The crew of Apollo 15 were: David R. Scott, Commander, Alfred M. Worden, Command Module Pilot, and James B. Irwin, Lunar Module Pilot. Apollo 15 was launched July 26, 1971 just over two years following Apollo 11 lunar landing. The Apollo 15 lunar landing by Scott, and Irwin took place July 30, 1971. The Lunar Module of Apollo 15 arrived on the Moon carrying with it the first lunar rover driven by the crew on the lunar surface. The Apollo 15 crew returned to earth August 7, 1971, with a splashdown in the Pacific Ocean.
This pair of stamps was issued on August 2, 1971 to commemorate a decade of US space achievements culminating with the accomplishments of Apollo 15. The stamp pair is called se tenant; in this case the design of the stamp is expressed on an attached pair of separable postage stamps.
The stamps were printed with a combination of offset, and engraved printing processes to achieve remarkable coloration and clarity of image in the design. In the design, on the left of the pair, a stylized Earth is visible from the lunar surface with a bright sun. In the design for the right side stamp of the pair, the lunar rover with two astronauts seated, travels the lunar surface. The image, especially for the left stamp would not be correct, astronomically, but it makes for a rather stunning stamp design.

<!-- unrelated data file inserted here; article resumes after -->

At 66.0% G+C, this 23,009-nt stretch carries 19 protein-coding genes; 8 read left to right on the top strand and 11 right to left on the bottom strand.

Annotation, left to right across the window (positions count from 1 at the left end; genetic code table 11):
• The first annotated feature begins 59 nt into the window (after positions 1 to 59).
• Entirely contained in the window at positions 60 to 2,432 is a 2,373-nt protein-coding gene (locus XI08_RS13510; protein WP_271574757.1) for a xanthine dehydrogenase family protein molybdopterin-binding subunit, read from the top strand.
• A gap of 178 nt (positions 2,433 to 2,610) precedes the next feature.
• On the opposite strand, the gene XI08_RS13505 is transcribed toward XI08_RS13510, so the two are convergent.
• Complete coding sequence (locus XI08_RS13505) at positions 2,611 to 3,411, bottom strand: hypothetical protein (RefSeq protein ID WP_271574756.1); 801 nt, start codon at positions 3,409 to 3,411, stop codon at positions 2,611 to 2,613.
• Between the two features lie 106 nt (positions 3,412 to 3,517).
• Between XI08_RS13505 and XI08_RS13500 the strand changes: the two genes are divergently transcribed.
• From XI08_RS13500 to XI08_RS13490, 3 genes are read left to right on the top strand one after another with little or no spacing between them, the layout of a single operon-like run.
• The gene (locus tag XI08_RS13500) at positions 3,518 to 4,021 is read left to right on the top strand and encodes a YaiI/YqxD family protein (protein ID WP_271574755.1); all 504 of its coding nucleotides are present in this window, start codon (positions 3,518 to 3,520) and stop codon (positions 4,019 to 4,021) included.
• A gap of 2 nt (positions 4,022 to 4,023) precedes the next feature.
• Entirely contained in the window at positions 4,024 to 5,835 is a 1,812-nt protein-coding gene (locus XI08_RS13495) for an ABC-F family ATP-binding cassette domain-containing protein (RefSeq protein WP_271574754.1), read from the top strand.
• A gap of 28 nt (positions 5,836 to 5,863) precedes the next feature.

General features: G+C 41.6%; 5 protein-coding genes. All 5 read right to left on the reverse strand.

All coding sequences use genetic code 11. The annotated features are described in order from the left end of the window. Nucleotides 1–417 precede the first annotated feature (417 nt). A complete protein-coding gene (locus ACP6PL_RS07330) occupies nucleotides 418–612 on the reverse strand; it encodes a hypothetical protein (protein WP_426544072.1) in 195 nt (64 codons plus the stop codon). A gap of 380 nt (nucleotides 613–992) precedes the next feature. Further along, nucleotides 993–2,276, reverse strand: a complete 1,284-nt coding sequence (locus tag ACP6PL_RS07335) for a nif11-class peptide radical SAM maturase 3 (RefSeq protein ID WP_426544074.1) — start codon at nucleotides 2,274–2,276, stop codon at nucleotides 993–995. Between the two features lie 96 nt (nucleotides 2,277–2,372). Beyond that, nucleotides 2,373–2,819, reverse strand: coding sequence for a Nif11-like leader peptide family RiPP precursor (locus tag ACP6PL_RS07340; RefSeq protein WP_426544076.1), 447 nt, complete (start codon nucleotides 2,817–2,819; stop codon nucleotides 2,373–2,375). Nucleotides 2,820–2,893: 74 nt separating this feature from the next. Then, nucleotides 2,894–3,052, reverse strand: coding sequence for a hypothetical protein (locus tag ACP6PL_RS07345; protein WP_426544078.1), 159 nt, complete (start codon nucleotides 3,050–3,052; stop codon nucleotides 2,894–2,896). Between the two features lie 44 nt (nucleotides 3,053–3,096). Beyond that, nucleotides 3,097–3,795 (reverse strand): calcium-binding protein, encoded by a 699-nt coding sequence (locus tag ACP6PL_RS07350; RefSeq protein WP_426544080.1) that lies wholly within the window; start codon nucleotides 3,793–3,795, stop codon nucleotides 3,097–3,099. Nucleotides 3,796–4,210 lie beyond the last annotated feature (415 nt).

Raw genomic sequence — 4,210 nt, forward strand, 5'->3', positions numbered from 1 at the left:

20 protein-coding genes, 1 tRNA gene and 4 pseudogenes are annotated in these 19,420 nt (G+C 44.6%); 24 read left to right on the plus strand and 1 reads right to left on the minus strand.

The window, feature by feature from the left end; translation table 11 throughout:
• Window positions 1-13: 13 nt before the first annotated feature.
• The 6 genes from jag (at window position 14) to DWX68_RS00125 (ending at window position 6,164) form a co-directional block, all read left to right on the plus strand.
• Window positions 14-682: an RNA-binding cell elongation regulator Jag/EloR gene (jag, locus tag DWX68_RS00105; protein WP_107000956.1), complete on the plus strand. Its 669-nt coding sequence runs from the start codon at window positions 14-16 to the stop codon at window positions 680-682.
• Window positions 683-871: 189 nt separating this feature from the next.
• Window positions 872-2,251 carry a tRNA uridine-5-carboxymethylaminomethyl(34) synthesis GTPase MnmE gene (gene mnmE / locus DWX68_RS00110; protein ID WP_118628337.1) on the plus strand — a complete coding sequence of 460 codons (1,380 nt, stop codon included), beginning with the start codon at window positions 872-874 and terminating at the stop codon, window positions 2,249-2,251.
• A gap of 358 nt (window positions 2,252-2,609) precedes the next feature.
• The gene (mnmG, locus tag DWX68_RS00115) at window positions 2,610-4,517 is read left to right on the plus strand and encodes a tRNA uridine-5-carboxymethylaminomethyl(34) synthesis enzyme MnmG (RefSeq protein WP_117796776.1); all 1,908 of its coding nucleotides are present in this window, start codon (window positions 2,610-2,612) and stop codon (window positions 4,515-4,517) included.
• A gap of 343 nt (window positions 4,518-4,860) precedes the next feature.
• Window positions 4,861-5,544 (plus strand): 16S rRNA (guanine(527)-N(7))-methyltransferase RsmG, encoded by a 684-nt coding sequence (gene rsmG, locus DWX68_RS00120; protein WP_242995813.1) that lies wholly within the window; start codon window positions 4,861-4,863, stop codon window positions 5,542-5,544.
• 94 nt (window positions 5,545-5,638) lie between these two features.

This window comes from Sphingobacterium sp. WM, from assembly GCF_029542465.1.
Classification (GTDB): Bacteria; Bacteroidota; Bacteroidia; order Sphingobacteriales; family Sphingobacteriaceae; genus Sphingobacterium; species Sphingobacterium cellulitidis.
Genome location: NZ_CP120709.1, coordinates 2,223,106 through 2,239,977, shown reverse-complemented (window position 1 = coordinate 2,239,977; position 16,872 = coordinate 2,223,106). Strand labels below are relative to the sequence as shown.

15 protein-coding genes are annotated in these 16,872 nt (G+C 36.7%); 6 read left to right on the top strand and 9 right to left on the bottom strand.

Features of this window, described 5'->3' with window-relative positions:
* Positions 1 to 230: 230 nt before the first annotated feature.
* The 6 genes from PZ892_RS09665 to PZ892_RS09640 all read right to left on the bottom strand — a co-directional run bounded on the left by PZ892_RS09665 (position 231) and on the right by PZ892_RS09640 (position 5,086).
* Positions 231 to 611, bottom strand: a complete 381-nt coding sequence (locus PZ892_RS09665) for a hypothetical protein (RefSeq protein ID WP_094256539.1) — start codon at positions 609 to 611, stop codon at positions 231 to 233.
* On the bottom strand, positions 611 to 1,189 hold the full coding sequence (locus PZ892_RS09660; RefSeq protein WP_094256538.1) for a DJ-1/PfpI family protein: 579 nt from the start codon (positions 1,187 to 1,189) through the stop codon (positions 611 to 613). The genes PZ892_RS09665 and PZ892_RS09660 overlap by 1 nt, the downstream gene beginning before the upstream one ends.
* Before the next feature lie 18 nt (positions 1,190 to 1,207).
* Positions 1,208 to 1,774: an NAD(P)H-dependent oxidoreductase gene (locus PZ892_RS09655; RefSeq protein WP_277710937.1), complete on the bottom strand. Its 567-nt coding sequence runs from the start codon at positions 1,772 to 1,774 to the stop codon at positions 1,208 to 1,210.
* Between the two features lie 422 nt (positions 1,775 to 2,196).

The Apollo 15 stamp pair was designed by well known space artist Robert McCall you may also visit the late artists studio site at McCall Studios.
This issue would be the last stamp issued to commemorate project Apollo during the program, which would continue with two more landings, that of Apollo 16, and Apollo 17.
The landing of Apollo 15 in the Hadley Rill area on the lunar surface presented a great opportunity for collecting samples of lunar materials in a scientifically interesting place on the surface.
While on the lunar surface astronauts Scott, and Irwin drove a total of 27.8 kilometers, with the rover providing the means to carry themselves, their equipment, and collected samples.
A color television camera mounted to the rover also provided a means to provide mission managers, scientists, and engineers with a means to understand the lunar environment better, and better support the crew. Since the camera was also remotely operated from Earth, a final mission operation was to provide an image of the launch of the return portion of the Lunar Module as it left the lunar surface to bring crew, ands lunar samples on their rendezvous with the orbiting Command Module for the return to Earth.
Copyright © 2012 stampmuseum.info All rights reserved. Legal Notices.
Site maintained by Webmaster